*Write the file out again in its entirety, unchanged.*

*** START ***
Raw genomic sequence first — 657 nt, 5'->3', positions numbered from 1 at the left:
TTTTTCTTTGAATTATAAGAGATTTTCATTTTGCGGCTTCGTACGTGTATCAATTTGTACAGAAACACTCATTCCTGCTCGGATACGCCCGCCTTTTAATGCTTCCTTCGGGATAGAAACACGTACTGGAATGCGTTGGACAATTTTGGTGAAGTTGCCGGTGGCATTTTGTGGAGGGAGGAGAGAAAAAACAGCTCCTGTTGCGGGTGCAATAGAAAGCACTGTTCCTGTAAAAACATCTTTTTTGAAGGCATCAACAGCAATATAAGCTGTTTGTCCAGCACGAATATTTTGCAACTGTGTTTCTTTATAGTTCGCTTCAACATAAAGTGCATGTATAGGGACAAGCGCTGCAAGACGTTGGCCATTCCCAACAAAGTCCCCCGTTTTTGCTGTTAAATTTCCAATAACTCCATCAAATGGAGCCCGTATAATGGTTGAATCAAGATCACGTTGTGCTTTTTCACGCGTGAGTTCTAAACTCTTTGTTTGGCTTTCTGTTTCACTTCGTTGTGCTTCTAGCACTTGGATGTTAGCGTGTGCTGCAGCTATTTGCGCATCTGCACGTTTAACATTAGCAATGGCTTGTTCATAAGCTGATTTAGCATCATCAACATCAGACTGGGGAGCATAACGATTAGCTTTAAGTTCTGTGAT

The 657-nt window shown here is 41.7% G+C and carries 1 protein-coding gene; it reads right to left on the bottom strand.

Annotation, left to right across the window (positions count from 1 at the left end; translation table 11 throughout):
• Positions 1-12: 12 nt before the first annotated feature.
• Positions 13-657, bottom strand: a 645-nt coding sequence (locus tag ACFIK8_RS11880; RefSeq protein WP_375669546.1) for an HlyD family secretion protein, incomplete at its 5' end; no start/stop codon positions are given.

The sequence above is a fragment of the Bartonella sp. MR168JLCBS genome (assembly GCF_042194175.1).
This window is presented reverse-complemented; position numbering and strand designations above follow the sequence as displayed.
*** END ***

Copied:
Raw genomic sequence first — 657 nt, 5'->3', positions numbered from 1 at the left:
TTTTTCTTTGAATTATAAGAGATTTTCATTTTGCGGCTTCGTACGTGTATCAATTTGTACAGAAACACTCATTCCTGCTCGGATACGCCCGCCTTTTAATGCTTCCTTCGGGATAGAAACACGTACTGGAATGCGTTGGACAATTTTGGTGAAGTTGCCGGTGGCATTTTGTGGAGGGAGGAGAGAAAAAACAGCTCCTGTTGCGGGTGCAATAGAAAGCACTGTTCCTGTAAAAACATCTTTTTTGAAGGCATCAACAGCAATATAAGCTGTTTGTCCAGCACGAATATTTTGCAACTGTGTTTCTTTATAGTTCGCTTCAACATAAAGTGCATGTATAGGGACAAGCGCTGCAAGACGTTGGCCATTCCCAACAAAGTCCCCCGTTTTTGCTGTTAAATTTCCAATAACTCCATCAAATGGAGCCCGTATAATGGTTGAATCAAGATCACGTTGTGCTTTTTCACGCGTGAGTTCTAAACTCTTTGTTTGGCTTTCTGTTTCACTTCGTTGTGCTTCTAGCACTTGGATGTTAGCGTGTGCTGCAGCTATTTGCGCATCTGCACGTTTAACATTAGCAATGGCTTGTTCATAAGCTGATTTAGCATCATCAACATCAGACTGGGGAGCATAACGATTAGCTTTAAGTTCTGTGAT

The 657-nt window shown here is 41.7% G+C and carries 1 protein-coding gene; it reads right to left on the bottom strand.

Annotation, left to right across the window (positions count from 1 at the left end; translation table 11 throughout):
• Positions 1-12: 12 nt before the first annotated feature.
• Positions 13-657, bottom strand: a 645-nt coding sequence (locus tag ACFIK8_RS11880; RefSeq protein WP_375669546.1) for an HlyD family secretion protein, incomplete at its 5' end; no start/stop codon positions are given.

The sequence above is a fragment of the Bartonella sp. MR168JLCBS genome (assembly GCF_042194175.1).
This window is presented reverse-complemented; position numbering and strand designations above follow the sequence as displayed.